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The state and Mashantucket Pequot Tribe finalized an agreement Friday granting the tribal police department powers that are on par with any municipal police department in Connecticut.
Department of Emergency Services and Public Protection Commissioner Dr. Dora B. Schriro announced that a Memorandum of Agreement was signed with her agency, the Mashantucket Pequot Tribe and the Chief State’s Attorney’s Office establishing the authority of the tribal police department and tribal police officers.
“The State of Connecticut has enjoyed a long and positive working relationship with the Mashantucket Pequot Tribe and looks forward to this new partnership in law enforcement,” Schriro said in a statement. “This agreement requires that that the Tribal police department will enforce the laws of Connecticut and the United States within its boundaries.”
A swearing-in ceremony took place at the Mashantucket Pequot Museum with Schriro, Chief State’s Attorney Kevin Kane, Mashantucket Tribal Chairman Rodney Butler and local town leaders.
Rodney Butler, in a statement, said the tribe was pleased to have finalized the “historic piece of legislation.”
“As a Tribal Nation, we fully believe that the strong government-to-government relationship that both the Tribe and the State maintain is key in our everyday interactions,” Rodney said in the statement. “I would also like to personally thank the Tribal Council, the Malloy Administration, the Legislature and most importantly the men and women that protect us each and every day for their key roles in making this agreement a reality.”
The agreement is similar in nature to one signed by the Mohegan Tribe on May 28 which granted their officers the same policing powers. Both agreements stipulate that all tribal police officers be certified by the Connecticut Police Officer Standards and Training (POST) Council, as are all other municipal police officers in the state. Previous to the agreements, both Mohegan and Mashantucket Tribal Police could hold and detain a criminal suspect but turned over arrestees for processing by state police.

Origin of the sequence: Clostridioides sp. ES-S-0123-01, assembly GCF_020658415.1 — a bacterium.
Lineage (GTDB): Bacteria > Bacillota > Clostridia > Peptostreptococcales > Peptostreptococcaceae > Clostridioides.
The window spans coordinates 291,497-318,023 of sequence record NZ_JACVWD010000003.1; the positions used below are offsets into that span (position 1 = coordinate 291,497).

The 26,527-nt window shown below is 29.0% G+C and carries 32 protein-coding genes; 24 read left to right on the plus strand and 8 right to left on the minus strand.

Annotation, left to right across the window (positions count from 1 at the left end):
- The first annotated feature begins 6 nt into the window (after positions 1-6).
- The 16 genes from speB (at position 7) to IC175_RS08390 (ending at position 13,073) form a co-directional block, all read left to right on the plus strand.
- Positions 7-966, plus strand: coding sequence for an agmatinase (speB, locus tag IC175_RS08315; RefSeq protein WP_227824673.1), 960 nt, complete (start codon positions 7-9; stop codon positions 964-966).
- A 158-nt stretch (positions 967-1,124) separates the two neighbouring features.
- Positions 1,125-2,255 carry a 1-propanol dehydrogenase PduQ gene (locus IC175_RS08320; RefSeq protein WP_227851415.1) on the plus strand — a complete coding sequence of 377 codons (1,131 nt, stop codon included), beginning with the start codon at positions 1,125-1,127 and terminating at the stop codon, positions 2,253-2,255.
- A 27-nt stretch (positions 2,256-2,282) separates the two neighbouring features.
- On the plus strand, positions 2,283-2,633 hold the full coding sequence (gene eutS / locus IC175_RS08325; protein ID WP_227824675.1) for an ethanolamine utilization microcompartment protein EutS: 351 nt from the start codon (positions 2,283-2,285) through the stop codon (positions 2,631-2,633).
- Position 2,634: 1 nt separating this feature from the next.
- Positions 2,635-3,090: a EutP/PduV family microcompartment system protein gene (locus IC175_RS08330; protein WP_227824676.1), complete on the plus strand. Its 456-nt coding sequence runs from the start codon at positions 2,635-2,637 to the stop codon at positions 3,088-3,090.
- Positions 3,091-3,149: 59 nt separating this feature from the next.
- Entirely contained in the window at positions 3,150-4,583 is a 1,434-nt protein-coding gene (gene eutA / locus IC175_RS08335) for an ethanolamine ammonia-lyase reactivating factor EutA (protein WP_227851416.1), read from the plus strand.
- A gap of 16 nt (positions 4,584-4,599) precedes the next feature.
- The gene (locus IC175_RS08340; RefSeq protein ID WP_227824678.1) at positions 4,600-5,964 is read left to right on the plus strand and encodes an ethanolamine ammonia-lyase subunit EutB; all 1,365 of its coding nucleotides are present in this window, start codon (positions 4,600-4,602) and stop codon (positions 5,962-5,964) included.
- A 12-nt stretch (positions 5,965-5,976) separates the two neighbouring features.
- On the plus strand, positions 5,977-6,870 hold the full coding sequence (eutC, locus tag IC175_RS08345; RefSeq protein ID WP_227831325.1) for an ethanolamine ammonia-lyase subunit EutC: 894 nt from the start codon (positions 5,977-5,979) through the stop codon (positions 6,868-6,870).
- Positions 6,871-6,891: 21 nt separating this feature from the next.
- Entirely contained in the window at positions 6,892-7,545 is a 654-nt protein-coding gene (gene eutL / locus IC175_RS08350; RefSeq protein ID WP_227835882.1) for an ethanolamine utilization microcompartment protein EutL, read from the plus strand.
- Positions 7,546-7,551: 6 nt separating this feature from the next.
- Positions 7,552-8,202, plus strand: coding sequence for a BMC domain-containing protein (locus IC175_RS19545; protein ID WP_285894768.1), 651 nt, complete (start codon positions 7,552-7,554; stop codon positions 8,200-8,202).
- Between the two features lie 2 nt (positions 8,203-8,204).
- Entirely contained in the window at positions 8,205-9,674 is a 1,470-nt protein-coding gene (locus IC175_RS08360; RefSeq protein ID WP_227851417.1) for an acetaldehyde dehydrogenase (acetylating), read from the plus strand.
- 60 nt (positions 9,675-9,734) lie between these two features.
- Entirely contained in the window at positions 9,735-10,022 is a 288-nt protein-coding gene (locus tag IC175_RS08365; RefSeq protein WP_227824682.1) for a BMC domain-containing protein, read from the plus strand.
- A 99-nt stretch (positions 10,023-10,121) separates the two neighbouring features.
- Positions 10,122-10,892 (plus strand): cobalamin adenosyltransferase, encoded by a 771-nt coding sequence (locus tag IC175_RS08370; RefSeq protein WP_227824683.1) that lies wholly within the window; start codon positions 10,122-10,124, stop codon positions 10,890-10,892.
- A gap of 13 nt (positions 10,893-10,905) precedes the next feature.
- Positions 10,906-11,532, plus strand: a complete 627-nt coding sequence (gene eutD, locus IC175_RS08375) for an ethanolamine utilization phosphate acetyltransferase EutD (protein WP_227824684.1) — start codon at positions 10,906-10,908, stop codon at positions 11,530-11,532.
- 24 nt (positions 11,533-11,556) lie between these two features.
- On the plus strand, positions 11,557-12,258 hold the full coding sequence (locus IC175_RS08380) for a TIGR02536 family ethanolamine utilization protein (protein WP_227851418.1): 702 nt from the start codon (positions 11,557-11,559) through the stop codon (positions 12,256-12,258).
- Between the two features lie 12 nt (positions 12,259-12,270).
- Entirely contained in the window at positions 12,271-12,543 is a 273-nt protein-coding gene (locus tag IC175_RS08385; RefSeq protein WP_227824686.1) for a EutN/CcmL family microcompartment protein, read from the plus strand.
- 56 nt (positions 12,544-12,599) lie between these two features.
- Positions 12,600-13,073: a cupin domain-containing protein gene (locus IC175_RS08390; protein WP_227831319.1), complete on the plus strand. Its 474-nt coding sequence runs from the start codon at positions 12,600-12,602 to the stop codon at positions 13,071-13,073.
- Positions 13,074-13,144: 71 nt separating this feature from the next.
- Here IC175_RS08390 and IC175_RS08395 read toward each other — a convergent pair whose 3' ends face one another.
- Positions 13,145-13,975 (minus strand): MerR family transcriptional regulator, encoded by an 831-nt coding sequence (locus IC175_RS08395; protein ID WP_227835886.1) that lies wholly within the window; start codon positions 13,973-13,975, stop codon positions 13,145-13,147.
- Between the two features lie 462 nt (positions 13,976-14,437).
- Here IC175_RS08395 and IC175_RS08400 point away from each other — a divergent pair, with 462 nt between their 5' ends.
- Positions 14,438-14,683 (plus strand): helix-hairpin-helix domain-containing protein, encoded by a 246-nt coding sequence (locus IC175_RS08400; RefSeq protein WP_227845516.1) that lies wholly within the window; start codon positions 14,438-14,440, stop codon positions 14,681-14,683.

“We’ve been waiting a long time for this,” said Mashantucket Tribal Police Chief William Dittman.
Dittman, who retired as a captain with the New London Police Department in 2012 and took over as chief shortly after, said he was the first POST-certified officer at the department.
All existing officers under him have been POST trained and certified in anticipation of the agreement. The department now boasts 25 officers, which includes a large number of retired state and municipal officers.
One major difference between the two tribal departments leading up to the agreement was that Mashantucket Tribal police, who are certified through the state Bureau of Indian Affairs, were making criminal arrests of Native Americans. The arrests went through a tribal court system.
The tribal court system still exists, but under the new agreement all arrests, including those of Native Americans, will be referred to state court for prosecution.
Schriro said state troopers will maintain a presence at both casinos, “focusing on gambling related crimes, investigating felonies and other major crimes, as the need arises.”
The jurisdiction of the tribal police department is limited to reservation land.